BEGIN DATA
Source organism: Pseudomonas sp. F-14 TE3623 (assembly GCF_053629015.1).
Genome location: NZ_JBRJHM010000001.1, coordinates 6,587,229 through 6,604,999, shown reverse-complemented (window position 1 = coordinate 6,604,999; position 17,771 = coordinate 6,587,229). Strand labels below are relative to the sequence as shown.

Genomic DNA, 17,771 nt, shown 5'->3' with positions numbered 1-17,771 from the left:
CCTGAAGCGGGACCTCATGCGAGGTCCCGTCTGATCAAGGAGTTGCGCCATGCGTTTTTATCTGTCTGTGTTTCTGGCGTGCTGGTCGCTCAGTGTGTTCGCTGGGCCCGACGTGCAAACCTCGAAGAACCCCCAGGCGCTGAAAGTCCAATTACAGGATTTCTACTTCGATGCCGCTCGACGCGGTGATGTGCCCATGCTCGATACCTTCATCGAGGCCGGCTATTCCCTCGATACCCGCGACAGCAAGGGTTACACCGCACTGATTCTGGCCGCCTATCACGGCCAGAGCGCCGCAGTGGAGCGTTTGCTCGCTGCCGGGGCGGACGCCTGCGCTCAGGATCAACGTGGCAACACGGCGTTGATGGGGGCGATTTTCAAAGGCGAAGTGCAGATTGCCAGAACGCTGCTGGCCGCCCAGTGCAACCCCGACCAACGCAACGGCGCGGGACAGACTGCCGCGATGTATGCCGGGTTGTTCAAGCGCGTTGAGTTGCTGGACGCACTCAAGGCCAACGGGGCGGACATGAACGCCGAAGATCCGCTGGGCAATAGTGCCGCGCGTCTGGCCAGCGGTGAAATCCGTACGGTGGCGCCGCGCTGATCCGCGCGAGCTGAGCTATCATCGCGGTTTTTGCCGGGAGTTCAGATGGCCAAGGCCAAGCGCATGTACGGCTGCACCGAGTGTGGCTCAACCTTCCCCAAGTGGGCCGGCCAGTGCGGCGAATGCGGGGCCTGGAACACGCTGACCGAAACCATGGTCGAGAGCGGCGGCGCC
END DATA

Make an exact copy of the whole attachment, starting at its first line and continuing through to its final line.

Source organism: Pseudomonas sp. F-14 TE3623 (assembly GCF_053629015.1).
Genome location: NZ_JBRJHM010000001.1, coordinates 6,587,229 through 6,604,999, shown reverse-complemented (window position 1 = coordinate 6,604,999; position 17,771 = coordinate 6,587,229). Strand labels below are relative to the sequence as shown.

Genomic DNA, 17,771 nt, shown 5'->3' with positions numbered 1-17,771 from the left:
CCTGAAGCGGGACCTCATGCGAGGTCCCGTCTGATCAAGGAGTTGCGCCATGCGTTTTTATCTGTCTGTGTTTCTGGCGTGCTGGTCGCTCAGTGTGTTCGCTGGGCCCGACGTGCAAACCTCGAAGAACCCCCAGGCGCTGAAAGTCCAATTACAGGATTTCTACTTCGATGCCGCTCGACGCGGTGATGTGCCCATGCTCGATACCTTCATCGAGGCCGGCTATTCCCTCGATACCCGCGACAGCAAGGGTTACACCGCACTGATTCTGGCCGCCTATCACGGCCAGAGCGCCGCAGTGGAGCGTTTGCTCGCTGCCGGGGCGGACGCCTGCGCTCAGGATCAACGTGGCAACACGGCGTTGATGGGGGCGATTTTCAAAGGCGAAGTGCAGATTGCCAGAACGCTGCTGGCCGCCCAGTGCAACCCCGACCAACGCAACGGCGCGGGACAGACTGCCGCGATGTATGCCGGGTTGTTCAAGCGCGTTGAGTTGCTGGACGCACTCAAGGCCAACGGGGCGGACATGAACGCCGAAGATCCGCTGGGCAATAGTGCCGCGCGTCTGGCCAGCGGTGAAATCCGTACGGTGGCGCCGCGCTGATCCGCGCGAGCTGAGCTATCATCGCGGTTTTTGCCGGGAGTTCAGATGGCCAAGGCCAAGCGCATGTACGGCTGCACCGAGTGTGGCTCAACCTTCCCCAAGTGGGCCGGCCAGTGCGGCGAATGCGGGGCCTGGAACACGCTGACCGAAACCATGGTCGAGAGCGGCGGCGCC